Monday, June 27

Is Fossil Fuel Divestment a Legal Responsibility?

By: Rohan Upadhyay

Photo by American Public Power Association on Unsplash

Dores Divest, alongside the Climate Defense Project, recently filed a legal complaint to Tennessee’s attorney general to compel Vanderbilt’s Board of Trust to divest from fossil fuels. Similar complaints came from students at Princeton, MIT, Stanford and Yale to their respective attorney generals. 

The complaint argues that: 

Under the Tennessee Uniform Prudent Management of Institutional Funds Act, the Board of Trust has a fiduciary duty to invest with… charitable purposes…  [which] distinguishes non-profit institutions from other investors. It is problematic, then, that the Board… has invested… in the fossil fuel industry — raising a serious question of conflicts of interest… as well as contributing to… global warming.

There are a few interesting points that the complaint raises. 

The Responsibility of Nonprofits and “Charitable Purposes”

The complaint says that the Board of Trust, as a nonprofit investor, should invest to “further the purposes of the University…. to socially beneficial ends.” It argues that fossil fuel investments violates this principle. The question arises of what a nonprofit’s responsibility is and whether the attorney general has the evidence to take action. 

According to Tennessee’s Uniform Prudent Management of Institutional Funds Act, a nonprofit investor must consider the institution’s “charitable purposes” when investing. The law defines a “charitable purpose” as the following: 

Relief of poverty, advancement of education or religion, promotion of health, promotion of a governmental purpose, or any other purpose… which is beneficial to the community.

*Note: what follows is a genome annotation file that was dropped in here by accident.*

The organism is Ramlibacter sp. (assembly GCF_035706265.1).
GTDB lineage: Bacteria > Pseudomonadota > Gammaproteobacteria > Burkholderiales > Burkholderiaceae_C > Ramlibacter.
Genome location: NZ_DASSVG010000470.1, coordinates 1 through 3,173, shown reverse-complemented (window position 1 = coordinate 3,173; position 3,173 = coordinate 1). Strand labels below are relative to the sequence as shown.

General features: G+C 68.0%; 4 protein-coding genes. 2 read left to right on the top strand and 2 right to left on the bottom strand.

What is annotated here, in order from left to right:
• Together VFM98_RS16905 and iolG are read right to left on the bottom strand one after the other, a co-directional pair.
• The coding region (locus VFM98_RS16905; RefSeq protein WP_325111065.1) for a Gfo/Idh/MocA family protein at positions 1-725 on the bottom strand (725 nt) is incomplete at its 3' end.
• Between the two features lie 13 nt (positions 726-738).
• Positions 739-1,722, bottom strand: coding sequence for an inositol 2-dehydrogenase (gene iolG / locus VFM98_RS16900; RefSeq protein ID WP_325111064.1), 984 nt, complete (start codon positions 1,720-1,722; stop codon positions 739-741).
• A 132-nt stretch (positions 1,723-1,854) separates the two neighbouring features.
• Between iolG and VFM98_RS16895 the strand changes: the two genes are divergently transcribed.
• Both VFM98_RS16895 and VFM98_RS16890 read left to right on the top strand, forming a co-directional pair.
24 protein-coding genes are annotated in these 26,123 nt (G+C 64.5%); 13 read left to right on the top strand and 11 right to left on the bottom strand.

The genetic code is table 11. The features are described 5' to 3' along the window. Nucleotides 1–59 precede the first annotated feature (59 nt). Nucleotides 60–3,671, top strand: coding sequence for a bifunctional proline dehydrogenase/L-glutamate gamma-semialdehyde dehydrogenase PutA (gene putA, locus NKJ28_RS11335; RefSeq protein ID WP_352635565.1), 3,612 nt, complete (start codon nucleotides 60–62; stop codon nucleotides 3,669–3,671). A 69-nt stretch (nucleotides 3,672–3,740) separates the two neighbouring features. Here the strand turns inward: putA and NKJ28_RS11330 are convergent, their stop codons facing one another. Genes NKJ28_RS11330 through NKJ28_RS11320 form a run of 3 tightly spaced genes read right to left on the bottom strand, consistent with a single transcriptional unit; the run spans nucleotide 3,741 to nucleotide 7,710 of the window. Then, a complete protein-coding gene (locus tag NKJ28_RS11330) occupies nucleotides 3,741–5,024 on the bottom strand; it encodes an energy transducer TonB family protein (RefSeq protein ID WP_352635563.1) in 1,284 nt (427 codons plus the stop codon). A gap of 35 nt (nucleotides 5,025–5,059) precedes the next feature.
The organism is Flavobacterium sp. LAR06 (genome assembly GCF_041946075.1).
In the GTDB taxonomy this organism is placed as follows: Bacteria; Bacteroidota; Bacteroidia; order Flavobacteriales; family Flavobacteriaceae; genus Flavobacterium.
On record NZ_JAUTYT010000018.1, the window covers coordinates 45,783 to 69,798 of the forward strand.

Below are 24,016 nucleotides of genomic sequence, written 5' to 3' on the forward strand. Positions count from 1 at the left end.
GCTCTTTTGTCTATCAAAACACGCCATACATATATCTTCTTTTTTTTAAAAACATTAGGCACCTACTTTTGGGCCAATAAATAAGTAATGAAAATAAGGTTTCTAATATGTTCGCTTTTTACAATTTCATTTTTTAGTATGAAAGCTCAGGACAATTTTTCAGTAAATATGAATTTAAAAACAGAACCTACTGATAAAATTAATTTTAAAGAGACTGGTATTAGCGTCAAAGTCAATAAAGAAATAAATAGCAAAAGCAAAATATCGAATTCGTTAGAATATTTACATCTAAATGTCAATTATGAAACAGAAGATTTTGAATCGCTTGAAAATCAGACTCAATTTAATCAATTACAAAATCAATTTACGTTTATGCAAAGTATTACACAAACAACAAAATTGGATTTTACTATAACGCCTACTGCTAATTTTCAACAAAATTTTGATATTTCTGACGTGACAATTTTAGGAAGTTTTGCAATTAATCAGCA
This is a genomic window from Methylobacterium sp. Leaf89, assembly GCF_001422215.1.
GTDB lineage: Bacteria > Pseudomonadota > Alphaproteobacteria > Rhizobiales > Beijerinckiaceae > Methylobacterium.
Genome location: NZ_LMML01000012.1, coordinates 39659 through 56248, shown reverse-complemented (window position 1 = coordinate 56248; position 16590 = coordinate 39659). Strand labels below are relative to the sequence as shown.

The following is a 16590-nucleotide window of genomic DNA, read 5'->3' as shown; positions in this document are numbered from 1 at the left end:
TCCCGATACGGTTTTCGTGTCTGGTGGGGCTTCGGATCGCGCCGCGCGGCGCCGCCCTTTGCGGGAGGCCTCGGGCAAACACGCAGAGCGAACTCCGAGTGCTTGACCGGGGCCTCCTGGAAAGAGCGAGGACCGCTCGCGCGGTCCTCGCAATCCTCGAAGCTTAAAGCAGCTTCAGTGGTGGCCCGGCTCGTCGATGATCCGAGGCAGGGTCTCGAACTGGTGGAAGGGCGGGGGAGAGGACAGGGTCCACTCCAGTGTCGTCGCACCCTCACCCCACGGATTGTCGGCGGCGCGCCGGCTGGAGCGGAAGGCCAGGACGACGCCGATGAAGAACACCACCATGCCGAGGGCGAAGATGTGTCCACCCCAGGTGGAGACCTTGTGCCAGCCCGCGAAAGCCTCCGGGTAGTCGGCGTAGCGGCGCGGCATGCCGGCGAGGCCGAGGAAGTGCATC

Based on this clause, Dores Divest is arguing that Vanderbilt’s investments promote companies that harm the environment. The complaint gives examples of communities hurt by climate change in Tennessee, arguing that Vanderbilt is contributing to problems in the community.

The law also states that a nonprofit must invest responsibly, as it “may incur costs only that are appropriate and reasonable in relation to… the purpose of the institution.” 

And that: 

Decisions about an individual asset must be made… in the context of the… portfolio… as part of an overall… strategy having risk and return objectives reasonably suited to the fund.” 

Based on these clauses, Dores Divest seems to argue that overly risky fossil fuel investments are not suited to the portfolio. This is evidenced by unsteady performance from the oil industry. The S&P Oil & Gas Exploration and Production ETF (NYSE: XOP) is roughly unchanged from 15 years ago and 5 years ago, and it has had many peaks and valleys in that time. However, the index did well this past year. The cyclical nature of oil and gas, in the view of the complaint, perhaps is too unstable for the portfolio. However, as we do not know the nature of the endowment’s investments, we cannot ascertain the precise effects of these investments.